Tag Archives: Victim

Officer was in love with the apparatus.

The Officer in “The Penal Colony” was a sadist, in love with the apparatus; and when he realized he was going to lose it, he decided he would rather die by its hand than live without it. 

It was he who knew “the most about the apparatus.”  (p. 7) and who had taken charge of it after the death of the Old Commandant.  He was obsessed with it:  knowing every last cog and wheel of its mechanisms, knowing just exactly what it needed when something broke down,  and pretending those “diagrams” actually contained some coherent script.   He could explain in absolute, minute detail the process the apparatus took as well as  the effect the apparatus had on a man’s body–emotionally as well as physically.  He really obtained great pleasure from watching men suffer from the harrower’s inscription process, always “standing close by”  to witness their “transfiguration.”  (p. 16) 

The very nature of the apparatus was sadistic:  it was a death instrument, yes, but the nature of the death was a prolonged experience brought about by excruciating torture.  The Officer loved this.  He loved his machine and referred to it as “my machine” (p. 14), and describing the executions as “performances” (p.8), and the work of the Harrow as “embellishment” and “decoration” (p.10) as if it was embroidering cloth and not a human body.  He did not care about justice at all but just wanted to see someone suffer gruesomely.  This is made very plain in his description of justice to the Traveler on p. 7-8.  The Condemned Man’s case was a weak one to begin with, and the Officer didn’t care about both sides of the story:   he was quick to assign guilt to get another victim in the apparatus and witness a bloody torture. 

By the time the Traveler comes to see what’s going on, the Officer is still considered young because he says “Here in the penal colony I have been appointed judge.  In spite of my youth.” It is my opinion that the Officer, in his impressionable youth, began to observe the executions under the guardianship of the Old Commandant; and while at first he may have had to convince himself that these condemned men were really getting their due punishment, any nagging feeling of guilt quickly turned into a sick pleasure.  The Old Commandant seemed to have it out for the young ones, not only by warping the Officer’s perception of justice and violence, but also by insuring other children had front row seats to the executions.  (p. 16)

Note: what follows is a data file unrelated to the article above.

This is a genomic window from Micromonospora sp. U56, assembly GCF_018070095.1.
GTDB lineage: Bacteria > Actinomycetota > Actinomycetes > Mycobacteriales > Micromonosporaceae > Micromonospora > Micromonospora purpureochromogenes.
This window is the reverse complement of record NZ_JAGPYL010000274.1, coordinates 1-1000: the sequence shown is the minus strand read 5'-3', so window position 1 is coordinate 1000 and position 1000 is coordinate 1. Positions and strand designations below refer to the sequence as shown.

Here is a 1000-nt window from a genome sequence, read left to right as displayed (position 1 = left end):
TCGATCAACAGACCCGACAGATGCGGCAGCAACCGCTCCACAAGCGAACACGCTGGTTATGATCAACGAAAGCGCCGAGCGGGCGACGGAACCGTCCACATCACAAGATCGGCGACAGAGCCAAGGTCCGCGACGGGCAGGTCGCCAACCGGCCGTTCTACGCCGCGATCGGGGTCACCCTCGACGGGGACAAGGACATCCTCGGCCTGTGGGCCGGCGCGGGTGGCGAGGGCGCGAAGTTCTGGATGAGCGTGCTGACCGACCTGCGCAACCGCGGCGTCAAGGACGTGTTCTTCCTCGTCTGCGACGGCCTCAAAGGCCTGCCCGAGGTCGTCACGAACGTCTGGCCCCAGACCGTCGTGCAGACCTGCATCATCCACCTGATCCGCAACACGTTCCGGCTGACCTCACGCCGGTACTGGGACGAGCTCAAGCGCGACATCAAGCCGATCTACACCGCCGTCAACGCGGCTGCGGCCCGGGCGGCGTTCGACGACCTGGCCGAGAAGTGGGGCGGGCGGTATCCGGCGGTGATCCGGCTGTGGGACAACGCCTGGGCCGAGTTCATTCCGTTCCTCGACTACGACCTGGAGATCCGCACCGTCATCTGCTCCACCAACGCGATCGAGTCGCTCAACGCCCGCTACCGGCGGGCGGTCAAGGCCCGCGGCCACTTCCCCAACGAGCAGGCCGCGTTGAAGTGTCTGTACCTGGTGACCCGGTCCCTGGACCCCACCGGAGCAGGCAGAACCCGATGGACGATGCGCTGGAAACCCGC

In the end of the story, the Officer realizes that the apparatus is going to go away once the Traveler gives his statement to the New Commandant.  So, what does he do?  In a masochistic move, he put himself in the machine to die by its hand.  His little setup is going to disappear forever and he cannot bear it.  He would rather die.  If he cared about justice, there are other ways of meting it out.  But, it wasn’t justice he cared about, it was rather watching people suffer. 


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A Dictator’s Victim

When reading Kafka’s In the Penal Colony, the officer carrying out the death sentences on the apparatus appeared to me to be victimized by a dictator, the previous commandant. This is reflected in three notions in the story. First of all, the officer states the authority of the commandant by mentioning that ”the organization of the entire penal colony is [the commandant’s] work”(par. 4. And nobody would “be able to alter the old plan” (par. 4). In these words the reader senses how the officer had put the previous commandant on a pedestal. At the end of the story this is underlined by the fact that they buried the previous commandant and erected a stone for him.  Second, the officer has adopted the idea that decision should be made by the individual rather than by the collective. It says: “Guilt is always beyond doubt. Other courts could not follow this principle, for they are made up of many heads” (par. 12). Here it becomes clear that the ability to judge is individualized rather than spread among a group of people. This is typical to a dictatorial society in which one person only is able to judge. The third notion that points towards a victimization of the officer is the way he speaks about the apparatus. At a certain moment the officer describes the working of the harrow as “artistic” (par.5). The fact that he uses such idioms for a machine that is supposed to kill somebody, to me shows that the officer does not know what he is doing. He has learned to admire the ingenious working of the apparatus and the ingeniousness of the inventor. He seems to be brainwashed.

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